E Just How Vulnerable Is The Canadian Housing Market - Part 3

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five 3-storey houses in-lined on street

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Two previous blogs examined the Canadian housing market with respect to its sensitivity to changes in credit conditions and its ability to withstand a systemic drop in housing prices. This blog shifts to the issue of housing supply and the role it plays in driving up prices in the major Canadian cities. The blog draws extensively on a recent report by Scotiabank which attempts to estimate the housing supply shortage that continues to plague the Canadian market. (Estimating Housing Shortage).

How does Canada compare to other G7 countries in providing housing? Housing supply is best examined by considering the construction of new housing units relative to changes in the population. Canada has the lowest number of housing units per 1,000 residents of any G7 country. Whereas the G7 countries average 460 housing units per 1000, Canada registered 424 units/1000 in 2020, slightly down from 427/1000 in 2016. Scotiabank estimates that Canada would need “an extra 100,000 dwellings ....to keep the ratio of housing units to population stable since 2016—leaving us still well below the G7 average”. As the accompanying chart points out, the shortfall in housing units/1000 population is more acute in the two major metropolitan areas, Vancouver and Toronto, where home prices have been increasing at rates of 20% annually since 2018. With the bulk of the 300,000 new immigrants to Canada moving into these two cities, developers have not been able to keep up with housing demand.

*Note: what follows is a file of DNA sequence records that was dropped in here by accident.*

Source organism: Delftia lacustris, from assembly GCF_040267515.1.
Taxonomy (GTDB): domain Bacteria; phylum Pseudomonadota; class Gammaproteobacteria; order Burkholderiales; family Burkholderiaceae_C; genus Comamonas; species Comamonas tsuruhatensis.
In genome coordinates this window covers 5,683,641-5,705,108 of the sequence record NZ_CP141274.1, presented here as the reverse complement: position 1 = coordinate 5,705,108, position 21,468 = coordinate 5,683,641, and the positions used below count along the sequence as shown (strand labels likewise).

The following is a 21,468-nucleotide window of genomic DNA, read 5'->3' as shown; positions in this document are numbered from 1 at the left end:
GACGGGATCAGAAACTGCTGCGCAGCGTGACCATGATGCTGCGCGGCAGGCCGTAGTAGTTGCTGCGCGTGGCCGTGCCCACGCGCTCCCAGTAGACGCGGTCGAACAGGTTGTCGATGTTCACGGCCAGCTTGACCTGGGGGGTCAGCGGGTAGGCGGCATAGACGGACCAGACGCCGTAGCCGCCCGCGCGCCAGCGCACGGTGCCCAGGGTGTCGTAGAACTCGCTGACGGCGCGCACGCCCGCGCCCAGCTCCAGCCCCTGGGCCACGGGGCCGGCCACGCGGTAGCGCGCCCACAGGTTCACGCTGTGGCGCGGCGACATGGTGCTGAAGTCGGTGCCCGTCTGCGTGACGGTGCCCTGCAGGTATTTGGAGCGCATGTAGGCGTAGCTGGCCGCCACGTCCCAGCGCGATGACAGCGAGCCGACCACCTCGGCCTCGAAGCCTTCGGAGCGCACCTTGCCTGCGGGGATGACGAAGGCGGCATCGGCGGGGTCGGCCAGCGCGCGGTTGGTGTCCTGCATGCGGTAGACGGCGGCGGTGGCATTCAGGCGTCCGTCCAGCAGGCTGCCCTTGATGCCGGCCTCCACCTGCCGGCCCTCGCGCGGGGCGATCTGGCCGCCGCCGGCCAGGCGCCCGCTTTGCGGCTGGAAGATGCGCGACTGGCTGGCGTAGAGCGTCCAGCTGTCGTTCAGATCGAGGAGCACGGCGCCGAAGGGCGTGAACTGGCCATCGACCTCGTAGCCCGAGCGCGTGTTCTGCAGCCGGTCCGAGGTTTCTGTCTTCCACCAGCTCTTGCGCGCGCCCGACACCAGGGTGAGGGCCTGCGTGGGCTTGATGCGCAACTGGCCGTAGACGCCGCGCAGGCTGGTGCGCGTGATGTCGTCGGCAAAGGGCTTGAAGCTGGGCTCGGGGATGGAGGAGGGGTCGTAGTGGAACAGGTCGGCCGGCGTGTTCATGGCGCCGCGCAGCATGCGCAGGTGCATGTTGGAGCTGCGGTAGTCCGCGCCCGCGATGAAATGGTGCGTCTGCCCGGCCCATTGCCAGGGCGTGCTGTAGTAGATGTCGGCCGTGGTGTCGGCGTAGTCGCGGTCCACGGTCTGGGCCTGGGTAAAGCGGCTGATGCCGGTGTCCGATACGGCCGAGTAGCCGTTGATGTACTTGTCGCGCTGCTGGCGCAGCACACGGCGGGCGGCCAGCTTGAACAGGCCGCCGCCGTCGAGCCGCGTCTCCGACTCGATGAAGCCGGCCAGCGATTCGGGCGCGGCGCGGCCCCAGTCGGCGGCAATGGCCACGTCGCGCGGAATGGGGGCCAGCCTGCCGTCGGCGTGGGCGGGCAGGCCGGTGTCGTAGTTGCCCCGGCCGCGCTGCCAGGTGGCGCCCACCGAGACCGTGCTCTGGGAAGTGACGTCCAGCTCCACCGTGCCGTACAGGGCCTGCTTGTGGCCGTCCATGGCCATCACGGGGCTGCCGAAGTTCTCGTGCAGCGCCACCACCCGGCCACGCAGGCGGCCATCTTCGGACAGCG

The Scotiabank report cities that the inelasticity of housing supply lies directly at the doorstep of the local authorities responsible for planning and the overall approval process. For example, a variety of development charges for new projects have been steadily rising. Consequently, the marginal cost of new projects compares unfavorably with investment returns on existing properties. Changes in provincial rent controls, in response to political pressures, have made it difficult for developers to determine rates of return necessary to warrant the risks taken. In addition, on the ground, the shortage of skilled workers makes it more difficult to bring projects in on time and on budget.

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